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Opinion ............... 4A People ................. 2A Obituaries ............. 5A Advice & Comics ....... 4-5B Puzzles ............... 4-5B TODAY IN PEOPLE Rockers for Sandy relief. COMING SUNDAY Local news roundup. 71 46 Mostly sunny WEATHER, 2A Lake City ReporterFRIDAY & SATURDAY, DECEMBER 14 & 15, 2012 | YOUR COMMUNITY NEWSPAPER SINCE 1874 | 75LAKECITYREPORTER COM WEEKEND EDITION CALL US: (386) 752-1293 SUBSCRIBE TO THE REPORTER: Voice: 755-5445 Fax: 752-9400 Vol. 138, No 228 1A Friday Crafts Bazaar The annual Lake City Holiday Crafts Bazaar and Festival will be Friday through Sunday at the Lake City Mall. Craft ven dors will be available from 10 a.m. to 5 p.m. Friday and Saturday and 11 a.m. to 5 p.m. Sunday. Organizers also will accept donations of new or gently used toys and nonperishable foods on center court at the mall, in cooperation with Childrens Medical Center, all three days. Activities for children Saturday and Sunday will include train rides, a petting zoo, face painting, sand art, bounce houses and visits with Santa. Call Genovese Terry at (386) 623-3502 or visit online at www.lakecity bazaar.com. Saturday Charity Extravaganza North Florida Animal Rescue will host a Holiday Charity Extravaganza from 11 a.m. to 6 p.m. at 16800 County Road 137 in Wellborn, one mile south of Pinemount Road. Many vol unteer and charitable from the area that help those in need around the holidays be partiipating. Planned attrac tions include bands, food and a gift exchange for kids 10 and younger. Service groups or charities want ing to participate should contact Kami at (386) 9631295 or email kami@north floridaanimalrescue.org. Clothing Giveaway Mount Tabor AME Church, 519 SW L.M. Aaron Drive in Lake City, will have a clothing give-away begin ning at 9 a.m. in the park ing lot of Cooper Funeral Home, 251 NE Washington St. Clothing for all ages will be given away. For more information, call (386) 758-8022 or (386) 438-4803. Sunday Christmas Concert Elim Baptist Church, 3435 SW Elim Church Road in Fort White, will pres ent a Christmas concert, Emmanuel! Celebrating Heavens Child, at its 11 a.m. service. Food and fel lowship will follow. For more information, call (386) 497-1972. Christmas Cantata The combined choirs of Tustenugee United Methodist Church will pres ent a Christmas cantata, The Heart of Christmas by Mike Speck, at 6 p.m. at the church. A reception will follow in the Fellowship Hall. The church is on County Road 131, one mile south of County Road 18 in Fort White. Toy Donations Fifth Generation Farms store on U.S. 90 West is now a location for the Dream Machine toy col lection. Drop in the store and obtain the name of a needy child who is hoping for Christmas gifts. Dream Machine also has a location in the Lake City Mall. COMP TIME INVESTIGATION Former principal falsified records, school officials say. Docs altered at RMS: Report J ASON MATTHEW WALKER/ Lake City Reporter Construction crews are hard at work on the new Olive Garden Italian Restaurant on U.S. 90 on Thursday. The restau rant, along with LongHorn Steakhouse, which is being constructed next door, is scheduled to open next spring. By DEREK GILLIAM dgilliam@lakecityreporter.com Former Richardson Middle School Principal Bessie Whitfield falsified school dis trict documents resulting in hundreds of hours of undoc umented paid leave to teach ers at the school, according to a Columbia County School District inves tigation. Whitfield also coerced nonreappointed employees to take unearned leave paid for by the school district, the report said. The investigation into improper use of compensa tory time, which is time off with pay for overtime com monly called comp time, found only Richardson Middle School failed to follow district guidelines and policies. We found no indications of improper application of dis tricts guidelines and polices regarding comp time, other than those discovered and reported to (Michael Millikin) earlier regarding Richardson Middle School, a memo to then Superintendent Millikin dated Sept. 25 said. RMS continued on 3A Whitfield Coming soon From staff reportsLIVE OAK A Lake City man was arrested on a Suwannee County warrant and faces felony charges for allegedly taking part in a house burglary earlier this month. Curtis Mitchell, 22, of 399 NW Bascom Norris Drive, was charged with burglary and grand theft in connection with the crime. According to Suwannee County Sheriffs reports, on Dec. 3, Mitchell and two other Columbia County men forced their way into a Suwannee County home and stole numerous items, including a flat-screen tele vision, a surround-sound speaker, a Playstation 3 game console and a Wii gaming console, along with a hunt ing vest with 1,000 rounds of ammunition. Mitchell Man faces burglary, grand theft charges POLICE Rice out of the running By BEN FELLER and JULIE PACE Associated Press WASHINGTON Susan Rice, the embattled U.N. ambassador, abruptly withdrew from consider ation to be the next secretary of state on Thursday after a bitter, weekslong standoff with Republican senators who declared they would vigorously fight her nomination. The reluctant announcement makes Massachusetts Sen. John Kerry the likely choice to be the nations next top diplomat when Hillary Rodham Clinton departs soon. Support for the possible choice of Rice had been waning. In another major part of the upcoming Cabinet shake-up for President Barack Obamas sec ond term, former Republican Sen. Chuck Hagel of Nebraska now is seen as the front-runner to be defense secretary, with official word coming as soon as next week. Obama has been weighing wheth er a Rice nomination would be worth the fight. He accepted her decision with a shot at Republicans. While I deeply regret the unfair and misleading attacks on Susan Rice in recent weeks, her decision demonstrates the strength of her character, he said. If Obama taps Kerry for State, the president will create a poten tial problem for Democrats by opening a Senate seat one that recently defeated Republican Sen. Scott Brown is eyeing. Brown had been elected as Massachusetts other senator in January 2010 after Democrat Ted Kennedy died, stunning the political world as he took the seat held by Kennedy for decades. Brown lost that seat in the November election. Rice had become the face of the bungled administration account of what happened in Benghazi, Libya, on Sept. 11, 2012 when four Americans, including the U.S. ambassador to Libya, were killed in what is now known to have been a terrorist attack. Obama had declared he would chose her for secretary of state regardless of the criticism, but such a choice could have gotten his second term off to a turbulent start with Capitol Hill. Withdraws her name from consideration as secretary of state. ASSOCIATED PRESS U.S. Ambassador to the U.N. Susan Rice during a news conference at the U.N. on June 7. JASON MATTHEW WALKER /Lake City Reporter Jimbo Haley (lleft), Rotary Club of Lake City member, thanks Willie B. Allen (center) and Connell Thomas for making a donation to the Salvation Army while outside the Walmart Supercenter in Lake City on Thursday. Its something I do every year. Its just natural for me, Allen said about ringing the bell at a Salvation Army red kettle. I was brought up that way. The Lord blessed me with enough to give back. Giving back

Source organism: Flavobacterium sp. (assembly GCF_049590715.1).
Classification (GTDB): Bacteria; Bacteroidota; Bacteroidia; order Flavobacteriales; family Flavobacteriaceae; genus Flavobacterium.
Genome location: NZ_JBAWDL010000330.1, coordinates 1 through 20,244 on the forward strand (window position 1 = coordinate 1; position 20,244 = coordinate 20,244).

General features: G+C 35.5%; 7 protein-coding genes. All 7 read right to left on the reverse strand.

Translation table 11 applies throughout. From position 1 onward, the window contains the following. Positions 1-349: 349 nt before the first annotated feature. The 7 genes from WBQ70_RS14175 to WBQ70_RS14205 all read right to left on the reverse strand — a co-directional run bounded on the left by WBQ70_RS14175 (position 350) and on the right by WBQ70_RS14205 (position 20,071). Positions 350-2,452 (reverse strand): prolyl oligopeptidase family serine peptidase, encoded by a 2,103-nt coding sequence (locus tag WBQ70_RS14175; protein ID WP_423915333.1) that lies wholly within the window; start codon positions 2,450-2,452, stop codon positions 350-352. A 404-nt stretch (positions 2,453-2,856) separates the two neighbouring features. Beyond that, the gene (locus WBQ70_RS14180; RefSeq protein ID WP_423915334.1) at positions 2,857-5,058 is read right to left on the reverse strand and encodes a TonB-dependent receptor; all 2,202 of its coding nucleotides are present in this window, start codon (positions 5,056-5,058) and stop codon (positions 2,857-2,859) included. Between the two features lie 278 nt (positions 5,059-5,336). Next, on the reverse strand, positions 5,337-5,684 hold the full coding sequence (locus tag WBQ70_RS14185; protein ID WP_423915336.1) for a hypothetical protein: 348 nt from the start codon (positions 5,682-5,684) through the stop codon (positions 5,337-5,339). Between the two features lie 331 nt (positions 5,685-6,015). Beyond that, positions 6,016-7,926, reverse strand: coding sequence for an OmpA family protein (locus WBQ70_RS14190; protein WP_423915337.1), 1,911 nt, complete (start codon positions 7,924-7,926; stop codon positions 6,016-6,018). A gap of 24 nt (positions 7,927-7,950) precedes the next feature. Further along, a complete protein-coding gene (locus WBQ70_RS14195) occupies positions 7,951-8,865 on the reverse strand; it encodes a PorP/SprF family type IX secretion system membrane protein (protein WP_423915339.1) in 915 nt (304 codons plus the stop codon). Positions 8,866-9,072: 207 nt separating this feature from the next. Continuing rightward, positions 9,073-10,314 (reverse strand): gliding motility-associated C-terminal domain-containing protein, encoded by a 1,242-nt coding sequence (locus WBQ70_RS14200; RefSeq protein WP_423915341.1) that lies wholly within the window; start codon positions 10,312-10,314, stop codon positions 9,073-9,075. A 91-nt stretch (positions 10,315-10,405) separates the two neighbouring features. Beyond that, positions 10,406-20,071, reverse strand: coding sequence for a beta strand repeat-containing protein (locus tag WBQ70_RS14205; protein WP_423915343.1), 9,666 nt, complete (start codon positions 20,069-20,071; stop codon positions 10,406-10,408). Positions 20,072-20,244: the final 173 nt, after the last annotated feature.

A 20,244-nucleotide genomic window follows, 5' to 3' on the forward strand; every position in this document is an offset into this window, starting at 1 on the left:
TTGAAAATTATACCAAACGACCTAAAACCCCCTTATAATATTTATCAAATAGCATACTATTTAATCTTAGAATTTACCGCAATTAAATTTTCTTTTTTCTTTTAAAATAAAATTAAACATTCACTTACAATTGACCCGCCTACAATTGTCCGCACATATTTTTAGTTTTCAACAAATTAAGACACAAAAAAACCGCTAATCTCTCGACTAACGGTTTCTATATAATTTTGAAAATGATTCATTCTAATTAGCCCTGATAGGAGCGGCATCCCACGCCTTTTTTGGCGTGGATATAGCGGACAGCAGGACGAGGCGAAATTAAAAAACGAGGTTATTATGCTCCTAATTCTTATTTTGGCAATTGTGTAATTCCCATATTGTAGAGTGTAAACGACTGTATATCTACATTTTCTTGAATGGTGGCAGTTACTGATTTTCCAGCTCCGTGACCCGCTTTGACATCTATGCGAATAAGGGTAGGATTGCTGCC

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Lake City Reporter SPORTS Friday & Saturday, December 14-15, 2012 www.lakecityreporter.com Section B Story ideas? Contact Tim Kirby Sports Editor 754-0421 tkirby@lakecityreporter.com 1BSPORTS All of us at Food Stores Offers good on new and unregistered units purchased between 11/1/12-12/31/12. *On select models. See your dealer for details. **Rates as low as 2.99% for 36 months. Offers only available at participating Polaris dealers. Approval, and any rates and terms provided, are based on credit worthiness. Other nancing offers are available. Applies to the purchase of all new, quali ed ATV and RANGER models made on the Polaris Installment Program from 11/1/12-12/31/12. Fixed APR of 2.99% 6.9 9%, or 9.99% will be assigned based on credit approval criteria. An example of monthly payments required on a 36-month term at 2.99% is $29.08 per $1,000 nanced. An example of monthly payments required on a 36-month term at 9.99% APR is $32.26 per $1,000 nanced. See participating retailers for complete details and conditions. Warning: The Polaris RANGER and RANGER and RANGER RZR are not intended for on-road use. Driver must be at least 16 years old with a valid drivers license to operate. Passengers must RZR are not intended for on-road use. Driver must be at least 16 years old with a valid drivers license to operate. Passengers must RZR be at least 12 years old and tall enough to grasp the hand holds and plant feet rmly on the oor. All SxS drivers should take a safety training course. Contact ROHVA atwww.rohva.org or (949) 2552560 for additional information. Drivers and passengers should always wear helmets, eye protection, protective clothing, and seat belts. Always use cab nets. Be particularly careful on dif cult terrain. Never drive on public roads or paved surfaces. Never engage in stunt driving, and avoid excessive speeds and sharp turns. Riding and alcohol/drugs dont mix. Check local laws before riding on trails. ATVs can be hazardous to operate. Polaris adult models are for riders 16 and older. For your safety, always wear a helmet, eye protection and protective clothing, and be sure to take a safety training course. For safety and training information in the U.S., call the SVIA at (80 0) 887-2887. You may also contact your Polaris dealer or call Polaris at (800 ) 342-3764. 2012 Polaris Industries Inc. 1866 US Hwy 90 W Lake City (386) 752-2500 CHEAP SEATS Tim KirbyPhone: (386) 754-0421 tkirby@lakecityreporter.com Tim Kirby is sports editor of the Lake City Reporter Phillips, Mulberry tapped for all-stars F ort White High senior Trey Phillips has been selected as a member of the North Team for the 58th Annual North-South All-Star Football Classic. The game will be played at Firemans Field in Sebring at 6:30 p.m. Wednesday. Players are selected by the Florida Athletic Coaches Association. Phillips was a two-way starter for the Indians. He played defensive back and linebacker on defense and was a wide receiver and running back for the offense. For the season, Phillips rushed 63 times for 449 yards. He was the leading receiver for the Indians with 42 catches for 524 yards. Phillips led Fort White in scoring with 11 touchdowns six rushing, four catches and one punt return. Fort White coach Demetric Jackson, who coached the North Team last year, said they plan to use Phillips on defense. Coach Ronny Pruitt of Union County is heading up the North squad this year. It is a big honor from the coaches association, Jackson said. The firemen in Sebring set it up and do a lot of work. They do a nice job of putting it together. Jackson said the teams are put in a vintage hotel beginning Sunday. They will practice a couple of days and play the game on Wednesday. The game will be streamed live on The Prep Zone at www.fox sportsflorida.com Jackson said Michael Mulberry will play in the Florida-Georgia All-Star game at Lowndes High in Valdosta on Jan. 19. Mulberry also played both ways for the Indians, as a wide receiver and defensive back, and starred on special teams. He caught 28 passes for 654 yards and had a pair of interceptions on defense. Mulberry had three punt returns as part of his nine touchdowns scored. The other six TDs were pass receptions. COURTESY PHOTO Former Fort White High player and Jacksonville Universitys Jordan Dewhirst (2) makes a tackle in a game for the Dolphins this season. Dewhirst named All-PFL By JIM NASELLA Special to the Reporter JACKSONVILLE Redshirt junior defensive back Jordan Dewhirst led a group of nine Jacksonville University football players named to the first and sec ond teams of the All-Pioneer Football League squads. Junior defensive lineman Juan Pimienta, Dewhirst and kick returner Colby Walden all were put on the first team, which was announced Tuesday. Dewhirst, a safety from Fort White, was one of the defensive leaders for the Dolphins and led the team in tackles with 57 (32 solo). He also recovered two fumbles, forced one fumble and had six pass break ups. Dewhirst had a twotouchdown game against Charleston Southern when he returned an interception 39 yards for a score and returned an onside kick 44 yards for a touchdown. Pimienta from Apopka led the PFL in sacks with eight this season and had 12.5 tackles for losses. He also forced and recovered two fumbles and had 43 tackles (21 solo). Walden, a senior from Tampa and the greatest returner in JU history, had two touchdown returns, including the game-winner against Dayton. He aver aged 27.2 yards per return and had a 99-yard touch down against Marist. He also played cornerback on defense and had 16 tackles and nine pass breakups. Six Dolphins were named to the All-PFL second team three from the offense, two on defense and one spe cial teamer. Sophomore tight end Andy Robustelli from Sarasota had six touchdown receptions and senior run ning back Keith Dawson (Plant City), who gained 217 yards against Campbell, got offensive honors as did left tackle Tramell Williams (Jacksonville). Newcomer Tre Davis (Orlando) was named at linebacker as was senior Layne McCombs (Naples). Davis, a redshirt sopho more who transferred from The Citadel, was second on the team in tackles with 53, including seven for losses and he had an interception. McCombs had 46 tackles, two pass breakups, forced a fumble and recovered a fumble. Junior place kicker Dylan Lynch (Jacksonville), who led the team in scor ing with 73 points, is the second-team placekicker. Lynch, who transferred from Florida International, kicked 14 field goals and 31 extra points. His longest field goal was 50 yards. The Dolphins had 10 play ers, more than any team in the league, winning honor able mention notice. Wide receivers Dorian Guy and DAndre Randle, offensive linemen Dylan Bostick, Kevin Battle and Matt Davis, defensive line man Luidji Michel, lineback er Taylor Marsh, defensive backs Andre Addison and Antonio McRae and punt er Kody Thomas all were named. Former Fort White player a first team selection. Lady Tigers fall at home By BRANDON FINLEY bfinley@lakecityreporter.com Columbia Highs Lady Tigers basketball team fell behind in the first quar ter and were never able to overcome the early defi cit in a 47-33 home loss to Wolfson High. The Lady Tigers only scored three points in the first quarter, but added 14 in the second quarter to go into the half down 23-17. Wolfson stretched its lead to 31-20 in the third quarter before finishing with the 14 point win. Theyre one of the bet ter teams, Columbia coach David Tompkins said. Im proud of our girls, because they kept fighting. Were working hard as a group, but we have to keep practicing. Marnae Gaskins and Adrienna Young each had seven points to lead the Lady Tigers. Lona Wilson and Arnereanna Bryant each had six points. Tigers soccer Columbia High fought back from an early 1-0 deficit to end in a 1-1 tie on the road against Leon High in Tallahassee. Dylan Sessions returned to the field and scored a goal on an assist from Alex Rhea after missing last week. Columbia is 8-4-3. Columbia boys soccer ties Lincoln on road. JASON MATTHEW WALKER /Lake City Reporter Columbia Highs Arnereanna Bryant goes up for a shot against Wolfson High on Thursday.